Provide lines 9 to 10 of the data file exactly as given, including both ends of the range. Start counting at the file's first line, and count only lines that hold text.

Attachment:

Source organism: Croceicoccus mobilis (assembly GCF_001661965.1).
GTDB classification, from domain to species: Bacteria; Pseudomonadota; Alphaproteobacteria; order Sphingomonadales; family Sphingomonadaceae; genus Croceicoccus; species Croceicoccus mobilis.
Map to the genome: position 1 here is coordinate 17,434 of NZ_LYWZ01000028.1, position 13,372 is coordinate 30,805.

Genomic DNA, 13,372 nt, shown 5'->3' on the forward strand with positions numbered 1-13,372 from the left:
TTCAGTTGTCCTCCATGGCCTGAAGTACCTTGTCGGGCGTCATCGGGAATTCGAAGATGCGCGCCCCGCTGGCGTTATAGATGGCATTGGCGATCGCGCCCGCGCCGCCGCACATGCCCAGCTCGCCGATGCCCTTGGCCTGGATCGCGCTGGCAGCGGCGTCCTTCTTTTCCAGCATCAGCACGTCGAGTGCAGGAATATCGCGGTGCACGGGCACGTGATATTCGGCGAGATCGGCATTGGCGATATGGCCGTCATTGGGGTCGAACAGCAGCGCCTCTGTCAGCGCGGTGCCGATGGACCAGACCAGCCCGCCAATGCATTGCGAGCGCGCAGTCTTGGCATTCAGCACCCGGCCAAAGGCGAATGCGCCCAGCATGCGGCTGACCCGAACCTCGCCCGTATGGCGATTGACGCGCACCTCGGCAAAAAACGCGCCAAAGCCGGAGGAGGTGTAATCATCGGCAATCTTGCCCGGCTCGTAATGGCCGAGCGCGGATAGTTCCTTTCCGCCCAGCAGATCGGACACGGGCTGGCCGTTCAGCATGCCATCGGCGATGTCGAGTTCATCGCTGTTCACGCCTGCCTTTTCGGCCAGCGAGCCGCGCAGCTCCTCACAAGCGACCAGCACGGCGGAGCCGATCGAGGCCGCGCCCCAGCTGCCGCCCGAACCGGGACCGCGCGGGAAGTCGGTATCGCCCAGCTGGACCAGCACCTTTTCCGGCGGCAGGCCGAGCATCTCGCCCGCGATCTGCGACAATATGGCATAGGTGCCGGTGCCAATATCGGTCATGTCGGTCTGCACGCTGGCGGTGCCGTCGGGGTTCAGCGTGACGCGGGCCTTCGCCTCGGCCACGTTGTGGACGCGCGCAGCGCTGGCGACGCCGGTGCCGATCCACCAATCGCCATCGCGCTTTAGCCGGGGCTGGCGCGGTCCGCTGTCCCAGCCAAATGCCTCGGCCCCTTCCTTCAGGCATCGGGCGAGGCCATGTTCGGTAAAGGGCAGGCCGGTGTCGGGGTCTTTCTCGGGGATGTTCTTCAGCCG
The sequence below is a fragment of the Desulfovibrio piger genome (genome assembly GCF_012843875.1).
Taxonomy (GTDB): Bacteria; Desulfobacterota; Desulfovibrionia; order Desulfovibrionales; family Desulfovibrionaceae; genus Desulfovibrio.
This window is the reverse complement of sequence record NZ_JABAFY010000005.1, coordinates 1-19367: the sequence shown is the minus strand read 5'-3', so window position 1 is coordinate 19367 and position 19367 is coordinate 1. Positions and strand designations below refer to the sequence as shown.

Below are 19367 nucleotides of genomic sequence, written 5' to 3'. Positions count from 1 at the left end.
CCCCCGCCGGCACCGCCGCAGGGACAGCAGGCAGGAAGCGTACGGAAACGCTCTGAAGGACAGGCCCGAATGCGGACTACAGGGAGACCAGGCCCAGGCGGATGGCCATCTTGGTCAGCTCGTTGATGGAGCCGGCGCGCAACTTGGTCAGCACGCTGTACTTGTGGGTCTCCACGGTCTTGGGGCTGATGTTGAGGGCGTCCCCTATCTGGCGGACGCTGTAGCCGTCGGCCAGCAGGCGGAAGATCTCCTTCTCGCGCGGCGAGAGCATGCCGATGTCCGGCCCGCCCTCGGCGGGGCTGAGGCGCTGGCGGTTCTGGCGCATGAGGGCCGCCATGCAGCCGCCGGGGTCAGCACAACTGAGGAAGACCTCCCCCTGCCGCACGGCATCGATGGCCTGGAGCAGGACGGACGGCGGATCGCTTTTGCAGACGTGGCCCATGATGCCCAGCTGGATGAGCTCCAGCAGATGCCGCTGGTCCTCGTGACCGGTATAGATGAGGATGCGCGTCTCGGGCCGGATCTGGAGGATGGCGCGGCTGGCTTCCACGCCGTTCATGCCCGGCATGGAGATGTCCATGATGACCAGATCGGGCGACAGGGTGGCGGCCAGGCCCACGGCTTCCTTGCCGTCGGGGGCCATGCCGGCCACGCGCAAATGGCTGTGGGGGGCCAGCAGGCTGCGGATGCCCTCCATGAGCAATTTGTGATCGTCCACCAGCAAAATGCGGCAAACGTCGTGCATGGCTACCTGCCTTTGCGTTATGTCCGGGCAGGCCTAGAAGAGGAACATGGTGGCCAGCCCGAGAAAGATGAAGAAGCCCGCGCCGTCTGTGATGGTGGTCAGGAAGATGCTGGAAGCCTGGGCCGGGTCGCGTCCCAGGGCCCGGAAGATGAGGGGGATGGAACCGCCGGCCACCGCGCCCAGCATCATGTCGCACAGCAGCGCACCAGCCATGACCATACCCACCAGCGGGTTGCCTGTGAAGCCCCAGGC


Below are 19367 nucleotides of genomic sequence, written 5' to 3'. Positions count from 1 at the left end.
CCCCCGCCGGCACCGCCGCAGGGACAGCAGGCAGGAAGCGTACGGAAACGCTCTGAAGGACAGGCCCGAATGCGGACTACAGGGAGACCAGGCCCAGGCGGATGGCCATCTTGGTCAGCTCGTTGATGGAGCCGGCGCGCAACTTGGTCAGCACGCTGTACTTGTGGGTCTCCACGGTCTTGGGGCTGATGTTGAGGGCGTCCCCTATCTGGCGGACGCTGTAGCCGTCGGCCAGCAGGCGGAAGATCTCCTTCTCGCGCGGCGAGAGCATGCCGATGTCCGGCCCGCCCTCGGCGGGGCTGAGGCGCTGGCGGTTCTGGCGCATGAGGGCCGCCATGCAGCCGCCGGGGTCAGCACAACTGAGGAAGACCTCCCCCTGCCGCACGGCATCGATGGCCTGGAGCAGGACGGACGGCGGATCGCTTTTGCAGACGTGGCCCATGATGCCCAGCTGGATGAGCTCCAGCAGATGCCGCTGGTCCTCGTGACCGGTATAGATGAGGATGCGCGTCTCGGGCCGGATCTGGAGGATGGCGCGGCTGGCTTCCACGCCGTTCATGCCCGGCATGGAGATGTCCATGATGACCAGATCGGGCGACAGGGTGGCGGCCAGGCCCACGGCTTCCTTGCCGTCGGGGGCCATGCCGGCCACGCGCAAATGGCTGTGGGGGGCCAGCAGGCTGCGGATGCCCTCCATGAGCAATTTGTGATCGTCCACCAGCAAAATGCGGCAAACGTCGTGCATGGCTACCTGCCTTTGCGTTATGTCCGGGCAGGCCTAGAAGAGGAACATGGTGGCCAGCCCGAGAAAGATGAAGAAGCCCGCGCCGTCTGTGATGGTGGTCAGGAAGATGCTGGAAGCCTGGGCCGGGTCGCGTCCCAGGGCCCGGAAGATGAGGGGGATGGAACCGCCGGCCACCGCGCCCAGCATCATGTCGCACAGCAGCGCACCAGCCATGACCATACCCACCAGCGGGTTGCCTGTGAAGCCCCAGGC